A "vertical weld" is defined as a weld that is applied to a vertical surface or one that is inclined 45 degrees or less (fig. 7-35). Erecting structures, such as buildings, pontoons, tanks, and pipelines, require welding in this position. Welding on a vertical surface is much more difficult than welding in the flat or horizontal position due to the force of gravity. Gravity pulls the molten metal down. To counteract this force, you should use fast-freeze or fill-freeze electrodes.
Vertical welding is done in either an upward or downward position. The terms used for the direction of welding are vertical up or vertical down. Vertical down welding is suited for welding light gauge metal because the penetration is shallow and diminishes the possibility of burning through the metal. Furthermore, vertical down welding is faster which is very important in production work.
Current Settings and Electrode Movement
In vertical arc welding, the current settings should be less than those used for the same electrode in the flat position. Another difference is that the current used for welding upward on a vertical plate is slightly higher than the current used for welding downward on the same plate.
Figure 7-36.-Bead welding in the vertical position.
To produce good welds, you must maintain the proper angle between the electrode and the base metal. In welding upward, you should hold the electrode at 90 degrees to the vertical, as shown in figure 7-36, view A. When weaving is necessary, oscillate the electrode, as shown in figure 7-36, view B.
In vertical down welding, incline the outer end of the electrode downward about 15 degrees from the horizontal while keeping the arc pointing upward toward the deposited molten metal (figure 7-36, view C). When vertical down welding requires a weave bead, you should oscillate the electrode, as shown in figure 7-36, view D.
Vertical welding is used on most types of joints. The types of joints you will most often use it on are tee joints, lap joints, and butt joints.
When making fillet welds in either tee or lap joints in the vertical position, hold the electrode at 90 degrees to the plates or not more than 15 degrees off the horizontal for proper molten metal control. Keep the arc short to obtain good fusion and penetration.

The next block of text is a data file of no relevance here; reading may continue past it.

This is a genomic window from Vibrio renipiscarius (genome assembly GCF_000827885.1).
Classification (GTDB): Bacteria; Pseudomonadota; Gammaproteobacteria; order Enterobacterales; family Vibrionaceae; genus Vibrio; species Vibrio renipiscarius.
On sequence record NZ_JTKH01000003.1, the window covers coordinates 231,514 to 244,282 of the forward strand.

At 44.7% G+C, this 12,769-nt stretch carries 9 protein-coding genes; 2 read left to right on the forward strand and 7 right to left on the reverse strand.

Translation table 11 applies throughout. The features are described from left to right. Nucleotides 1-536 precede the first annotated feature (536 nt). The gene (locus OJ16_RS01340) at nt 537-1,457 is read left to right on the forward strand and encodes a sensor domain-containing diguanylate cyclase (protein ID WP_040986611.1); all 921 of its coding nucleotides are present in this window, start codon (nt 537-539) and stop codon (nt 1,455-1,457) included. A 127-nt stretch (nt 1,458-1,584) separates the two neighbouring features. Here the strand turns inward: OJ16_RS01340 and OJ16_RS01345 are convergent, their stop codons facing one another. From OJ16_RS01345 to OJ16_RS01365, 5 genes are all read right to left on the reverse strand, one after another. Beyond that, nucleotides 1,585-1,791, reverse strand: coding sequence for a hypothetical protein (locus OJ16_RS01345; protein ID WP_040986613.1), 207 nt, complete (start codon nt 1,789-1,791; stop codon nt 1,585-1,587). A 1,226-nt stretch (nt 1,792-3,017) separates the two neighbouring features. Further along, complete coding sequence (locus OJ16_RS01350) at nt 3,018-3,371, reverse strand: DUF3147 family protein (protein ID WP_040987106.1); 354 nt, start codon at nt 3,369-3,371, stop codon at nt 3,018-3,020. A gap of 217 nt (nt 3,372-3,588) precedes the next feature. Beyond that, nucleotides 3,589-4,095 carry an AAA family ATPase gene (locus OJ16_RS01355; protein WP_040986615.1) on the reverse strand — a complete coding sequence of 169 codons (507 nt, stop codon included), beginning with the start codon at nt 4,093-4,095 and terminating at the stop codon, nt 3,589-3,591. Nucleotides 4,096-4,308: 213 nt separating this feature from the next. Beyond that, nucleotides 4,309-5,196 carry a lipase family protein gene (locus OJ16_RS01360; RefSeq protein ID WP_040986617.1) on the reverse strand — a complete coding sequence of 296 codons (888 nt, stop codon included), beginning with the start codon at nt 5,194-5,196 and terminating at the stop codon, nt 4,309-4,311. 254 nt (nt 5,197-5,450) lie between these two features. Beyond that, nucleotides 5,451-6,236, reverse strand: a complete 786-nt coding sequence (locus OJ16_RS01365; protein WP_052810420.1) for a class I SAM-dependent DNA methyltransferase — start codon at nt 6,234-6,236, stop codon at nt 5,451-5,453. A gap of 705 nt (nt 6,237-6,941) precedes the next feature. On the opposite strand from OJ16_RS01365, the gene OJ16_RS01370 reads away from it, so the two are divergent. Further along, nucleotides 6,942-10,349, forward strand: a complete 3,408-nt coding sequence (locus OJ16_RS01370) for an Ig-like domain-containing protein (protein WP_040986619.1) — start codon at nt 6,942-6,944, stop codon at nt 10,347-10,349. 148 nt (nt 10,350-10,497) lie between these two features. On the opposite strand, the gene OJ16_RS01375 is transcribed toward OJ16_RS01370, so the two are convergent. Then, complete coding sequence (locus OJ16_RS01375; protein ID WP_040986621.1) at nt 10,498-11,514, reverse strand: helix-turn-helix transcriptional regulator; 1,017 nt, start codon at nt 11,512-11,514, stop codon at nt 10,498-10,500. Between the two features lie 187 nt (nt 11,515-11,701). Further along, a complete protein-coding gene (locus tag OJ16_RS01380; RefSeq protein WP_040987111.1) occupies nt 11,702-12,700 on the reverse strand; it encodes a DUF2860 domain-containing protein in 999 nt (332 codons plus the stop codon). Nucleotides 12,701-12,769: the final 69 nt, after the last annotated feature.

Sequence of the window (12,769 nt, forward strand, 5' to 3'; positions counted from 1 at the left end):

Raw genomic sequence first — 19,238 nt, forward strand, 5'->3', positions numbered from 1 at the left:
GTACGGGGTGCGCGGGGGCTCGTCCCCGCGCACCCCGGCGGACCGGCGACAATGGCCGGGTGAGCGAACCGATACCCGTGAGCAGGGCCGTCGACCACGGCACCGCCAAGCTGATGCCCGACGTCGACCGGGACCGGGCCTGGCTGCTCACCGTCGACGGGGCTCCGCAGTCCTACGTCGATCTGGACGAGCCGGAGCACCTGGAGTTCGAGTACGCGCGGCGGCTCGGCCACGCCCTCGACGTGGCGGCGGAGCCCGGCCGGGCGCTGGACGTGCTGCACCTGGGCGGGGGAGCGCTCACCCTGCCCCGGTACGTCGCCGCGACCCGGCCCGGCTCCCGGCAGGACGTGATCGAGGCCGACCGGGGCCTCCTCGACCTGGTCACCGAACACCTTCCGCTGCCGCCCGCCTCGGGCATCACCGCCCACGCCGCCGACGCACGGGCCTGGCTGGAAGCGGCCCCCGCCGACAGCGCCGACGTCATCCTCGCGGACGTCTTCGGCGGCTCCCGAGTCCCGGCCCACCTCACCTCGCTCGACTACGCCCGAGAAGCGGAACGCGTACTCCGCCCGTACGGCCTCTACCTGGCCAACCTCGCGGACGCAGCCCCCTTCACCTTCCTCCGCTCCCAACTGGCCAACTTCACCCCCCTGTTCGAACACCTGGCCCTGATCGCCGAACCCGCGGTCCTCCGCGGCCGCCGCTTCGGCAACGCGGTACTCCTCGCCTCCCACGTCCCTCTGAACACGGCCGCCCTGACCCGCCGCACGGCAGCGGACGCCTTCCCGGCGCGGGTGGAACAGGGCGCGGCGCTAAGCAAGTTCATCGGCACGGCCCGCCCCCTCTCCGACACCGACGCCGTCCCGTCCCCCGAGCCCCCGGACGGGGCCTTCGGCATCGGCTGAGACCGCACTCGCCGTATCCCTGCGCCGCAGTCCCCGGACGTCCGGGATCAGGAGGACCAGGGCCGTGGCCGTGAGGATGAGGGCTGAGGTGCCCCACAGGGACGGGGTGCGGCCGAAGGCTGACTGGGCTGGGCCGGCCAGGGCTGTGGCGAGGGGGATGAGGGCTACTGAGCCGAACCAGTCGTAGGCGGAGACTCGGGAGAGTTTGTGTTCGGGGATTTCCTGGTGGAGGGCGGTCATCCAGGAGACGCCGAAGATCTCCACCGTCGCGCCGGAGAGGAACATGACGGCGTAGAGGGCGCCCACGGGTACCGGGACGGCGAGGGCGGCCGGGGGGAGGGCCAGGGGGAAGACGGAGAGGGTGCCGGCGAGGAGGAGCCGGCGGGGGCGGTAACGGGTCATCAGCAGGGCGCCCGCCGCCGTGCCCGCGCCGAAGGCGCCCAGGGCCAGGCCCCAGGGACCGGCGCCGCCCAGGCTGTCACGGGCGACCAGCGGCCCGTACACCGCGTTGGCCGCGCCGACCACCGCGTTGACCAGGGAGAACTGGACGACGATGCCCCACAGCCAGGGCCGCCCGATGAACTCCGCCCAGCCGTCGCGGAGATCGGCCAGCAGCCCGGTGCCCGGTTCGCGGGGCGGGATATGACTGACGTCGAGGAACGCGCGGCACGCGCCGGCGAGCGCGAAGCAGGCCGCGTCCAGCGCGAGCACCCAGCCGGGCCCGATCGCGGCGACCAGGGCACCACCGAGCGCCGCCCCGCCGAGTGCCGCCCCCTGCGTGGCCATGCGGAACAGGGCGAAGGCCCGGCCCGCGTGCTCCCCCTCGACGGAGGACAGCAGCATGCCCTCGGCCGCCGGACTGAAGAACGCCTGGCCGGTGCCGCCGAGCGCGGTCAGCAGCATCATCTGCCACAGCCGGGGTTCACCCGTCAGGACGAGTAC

TEE JOINTS.- To weld tee joints in the vertical position, start the joint at the bottom and weld upward.
Figure 7-37.-Fillet welds in the vertical position.
Move the electrode in a triangular weaving motion, as shown in figure 7-37, view A. A slight pause in the weave, at the points indicated, improves the sidewall penetration and provides good fusion at the root of the joint.
When the weld metal overheats, you should quickly shift the electrode away from the crater without breaking the are, as shown in figure 7-37, view B. This permits the molten metal to solidify without running downward. Return the electrode immediately to the crater of the weld in order to maintain the desired size of the weld.
When more than one pass is necessary to make a tee weld, you may use either of the weaving motions shown in figure 7-37, views C and D. A slight pause at the end of the weave will ensure fusion without undercutting the edges of the plates.
LAP JOINTS.- To make welds on lap joints in the vertical position, you should move the electrode in a triangular weaving motion, as shown in figure 7-37, view E. Use the same procedure, as outlined above for the tee joint, except direct the electrode more toward the vertical plate marked "G." Hold the arc short, and pause
Figure 7-38.-Butt joint welding in the vertical position.
slightly at the surface of plate G. Try not to undercut either of the plates or to allow the molten metal to overlap at the edges of the weave.
Lap joints on heavier plate may require more than one bead. If it does, clean the initial bead thoroughly and place all subsequent beads as shown in figure 7-37, view F. The precautions to ensure good fusion and uniform weld deposits that was previously outlined for tee joints also apply to lap joints.
BUTT JOINTS.- Prepare the plates used in vertical welding identically to those prepared for welding in the flat position. To obtain good fusion and penetration with no undercutting, you should hold a short arc and the motion of the arc should be carefully controlled.
Butt joints on beveled plates 1/4 inch thick can be welded in one pass by using a triangular weave motion, as shown in figure 7-38, view A.
Welds made on 1/2-inch plate or heavier should be done in several passes, as shown in figure 7-38, view B. Deposit the last pass with a semicircular weaving motion with a slight "whip-up" and pause of the electrode at the edge of the bead. This produces a good cover pass with no undercutting. Welds made on plates with a backup strip should be done in the same manner.
E-7018 Electrode Welding Technique
The previously described vertical welding techniques generally cover all types of electrodes; however, you should modify the procedure slightly when using E-7018 electrodes.
When vertical down welding, you should drag the electrode lightly using a very short arc. Refrain from using a long arc since the weld depends on the molten slag for shielding. Small weaves and stringer beads are preferred to wide weave passes. Use higher amperage with ac than with dc. Point the electrode straight into the joint and tip it forward only a few degrees in the direction of travel.
On vertical up welding, a triangular weave motion produces the best results. Do not use a whipping motion or remove the electrode from the molten puddle. Point the electrode straight into the joint and slightly upward in order to allow the arc force to help control the puddle. Adjust the amperage in the lower level of the recommended range.